Research suggests that for patients with non-metastatic castration-resistant prostate cancer, a higher PSA trajectory is associated with a greater risk of later developing metastatic cancer or dying of the disease.
The study included 729 patients who were divided into four groups based on their PSA at diagnosis. All patients had rising PSA during 9 months of follow-up.
Patients in the higher PSA groups (PSA levels of 17, 61, and 513 ng/mL) had a greater risk for metastasis and death when compared to the group with the lowest PSA levels (7 ng/mL). There was a 1.5- to 3.5-fold increased risk of metastasis and a 1.9- to 4.5-fold greater risk of death for men in the higher PSA groups.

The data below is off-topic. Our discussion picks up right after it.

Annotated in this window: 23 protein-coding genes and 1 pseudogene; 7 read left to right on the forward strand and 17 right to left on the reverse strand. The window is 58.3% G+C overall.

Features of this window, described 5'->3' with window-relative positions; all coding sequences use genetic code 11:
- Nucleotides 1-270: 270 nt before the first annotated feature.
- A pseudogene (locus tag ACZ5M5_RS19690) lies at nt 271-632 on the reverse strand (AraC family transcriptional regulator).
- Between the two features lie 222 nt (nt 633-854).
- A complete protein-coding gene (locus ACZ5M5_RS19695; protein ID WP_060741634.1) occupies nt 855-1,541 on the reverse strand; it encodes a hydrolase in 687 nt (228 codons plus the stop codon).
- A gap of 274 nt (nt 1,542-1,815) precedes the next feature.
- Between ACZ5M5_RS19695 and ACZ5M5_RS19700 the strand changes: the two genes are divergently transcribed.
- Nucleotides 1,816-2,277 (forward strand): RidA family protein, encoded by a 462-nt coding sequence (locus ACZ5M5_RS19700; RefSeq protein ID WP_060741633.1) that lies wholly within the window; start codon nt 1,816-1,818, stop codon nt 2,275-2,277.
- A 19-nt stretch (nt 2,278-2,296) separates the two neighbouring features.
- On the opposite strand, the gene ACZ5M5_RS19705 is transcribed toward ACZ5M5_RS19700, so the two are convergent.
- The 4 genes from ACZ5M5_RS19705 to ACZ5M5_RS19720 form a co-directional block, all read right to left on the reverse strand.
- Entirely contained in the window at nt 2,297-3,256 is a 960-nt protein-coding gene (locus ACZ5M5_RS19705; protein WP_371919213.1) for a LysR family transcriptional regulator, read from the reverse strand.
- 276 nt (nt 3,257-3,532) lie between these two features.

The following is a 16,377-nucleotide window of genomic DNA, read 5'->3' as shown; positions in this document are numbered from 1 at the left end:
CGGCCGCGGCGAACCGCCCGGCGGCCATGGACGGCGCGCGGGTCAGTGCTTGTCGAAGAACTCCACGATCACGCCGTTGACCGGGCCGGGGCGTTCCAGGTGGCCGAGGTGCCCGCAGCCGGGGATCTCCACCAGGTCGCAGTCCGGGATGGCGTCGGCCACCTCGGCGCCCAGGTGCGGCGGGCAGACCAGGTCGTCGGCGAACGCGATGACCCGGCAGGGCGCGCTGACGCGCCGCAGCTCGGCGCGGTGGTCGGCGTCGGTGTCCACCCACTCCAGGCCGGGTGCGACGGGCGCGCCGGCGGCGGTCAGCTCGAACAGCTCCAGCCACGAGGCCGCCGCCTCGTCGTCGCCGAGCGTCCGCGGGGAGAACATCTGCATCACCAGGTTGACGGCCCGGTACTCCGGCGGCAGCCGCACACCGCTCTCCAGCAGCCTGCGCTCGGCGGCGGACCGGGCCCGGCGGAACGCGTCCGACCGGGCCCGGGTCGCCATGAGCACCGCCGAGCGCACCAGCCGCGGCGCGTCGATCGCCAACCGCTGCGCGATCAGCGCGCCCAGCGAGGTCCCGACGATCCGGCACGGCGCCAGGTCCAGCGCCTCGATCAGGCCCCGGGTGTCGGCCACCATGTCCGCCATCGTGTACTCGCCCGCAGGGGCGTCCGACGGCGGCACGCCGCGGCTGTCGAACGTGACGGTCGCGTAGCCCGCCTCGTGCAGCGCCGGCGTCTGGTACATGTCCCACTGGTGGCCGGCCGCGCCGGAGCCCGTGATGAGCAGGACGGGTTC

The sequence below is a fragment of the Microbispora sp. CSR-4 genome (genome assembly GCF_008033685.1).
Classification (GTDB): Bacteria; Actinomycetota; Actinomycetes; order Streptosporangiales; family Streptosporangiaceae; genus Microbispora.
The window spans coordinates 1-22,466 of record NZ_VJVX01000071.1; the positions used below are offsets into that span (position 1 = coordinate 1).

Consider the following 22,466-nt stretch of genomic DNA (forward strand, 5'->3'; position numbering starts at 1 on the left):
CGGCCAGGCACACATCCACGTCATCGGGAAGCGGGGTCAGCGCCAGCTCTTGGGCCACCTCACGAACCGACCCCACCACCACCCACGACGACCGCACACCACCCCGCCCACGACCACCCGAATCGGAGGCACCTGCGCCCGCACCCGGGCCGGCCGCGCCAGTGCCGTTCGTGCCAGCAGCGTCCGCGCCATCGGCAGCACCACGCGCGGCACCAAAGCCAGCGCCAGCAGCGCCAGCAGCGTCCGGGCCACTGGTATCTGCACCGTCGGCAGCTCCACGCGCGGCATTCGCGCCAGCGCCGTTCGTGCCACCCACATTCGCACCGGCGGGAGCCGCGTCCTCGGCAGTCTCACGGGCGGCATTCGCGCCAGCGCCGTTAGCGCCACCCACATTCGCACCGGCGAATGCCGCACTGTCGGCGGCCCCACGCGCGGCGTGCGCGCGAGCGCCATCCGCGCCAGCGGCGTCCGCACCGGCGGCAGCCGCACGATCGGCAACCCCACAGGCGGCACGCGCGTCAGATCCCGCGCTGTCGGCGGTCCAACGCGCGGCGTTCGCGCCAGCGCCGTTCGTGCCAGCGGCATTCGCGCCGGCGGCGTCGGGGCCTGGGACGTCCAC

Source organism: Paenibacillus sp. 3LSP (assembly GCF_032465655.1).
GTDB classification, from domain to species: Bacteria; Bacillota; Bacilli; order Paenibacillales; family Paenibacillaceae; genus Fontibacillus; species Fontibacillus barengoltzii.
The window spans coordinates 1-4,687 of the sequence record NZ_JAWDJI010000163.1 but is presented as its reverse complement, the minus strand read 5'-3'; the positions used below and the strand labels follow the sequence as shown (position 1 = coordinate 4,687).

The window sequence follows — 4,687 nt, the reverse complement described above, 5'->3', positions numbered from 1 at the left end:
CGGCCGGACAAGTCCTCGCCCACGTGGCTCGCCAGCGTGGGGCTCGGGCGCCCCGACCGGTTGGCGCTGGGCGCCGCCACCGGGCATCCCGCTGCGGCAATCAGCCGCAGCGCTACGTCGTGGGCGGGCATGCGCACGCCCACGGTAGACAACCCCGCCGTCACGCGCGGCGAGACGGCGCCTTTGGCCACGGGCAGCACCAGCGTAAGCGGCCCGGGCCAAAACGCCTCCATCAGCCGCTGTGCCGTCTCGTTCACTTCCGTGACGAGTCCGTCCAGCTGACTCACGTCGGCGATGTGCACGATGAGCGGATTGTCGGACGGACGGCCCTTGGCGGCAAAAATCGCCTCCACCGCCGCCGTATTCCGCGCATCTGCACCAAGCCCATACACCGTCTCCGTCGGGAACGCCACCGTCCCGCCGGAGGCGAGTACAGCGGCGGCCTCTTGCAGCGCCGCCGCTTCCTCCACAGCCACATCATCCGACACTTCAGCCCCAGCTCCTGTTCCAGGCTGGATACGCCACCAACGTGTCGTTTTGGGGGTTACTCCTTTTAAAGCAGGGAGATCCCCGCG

This data further supports the need to find better guidance for treating patients with non-metastatic castration-resistant prostate cancer.
The findings were presented at the 2018 American Society for Clinical Oncology (ASCO) Genitourinary Cancers Symposium in San Francisco in February.
Non-metastatic castrationresistant prostate cancer has not yet spread outside the prostate, but the disease is already resistant to hormonal therapy. Men with this type of prostate cancer see their PSA levels rise, indicating the cancer continues to grow. Recent trials have looked at new drug treatment options for men in this category. See "Promising Results with Prostate Cancer Drugs for Men with Early-Stage Disease" in the Spring 2018 QUEST.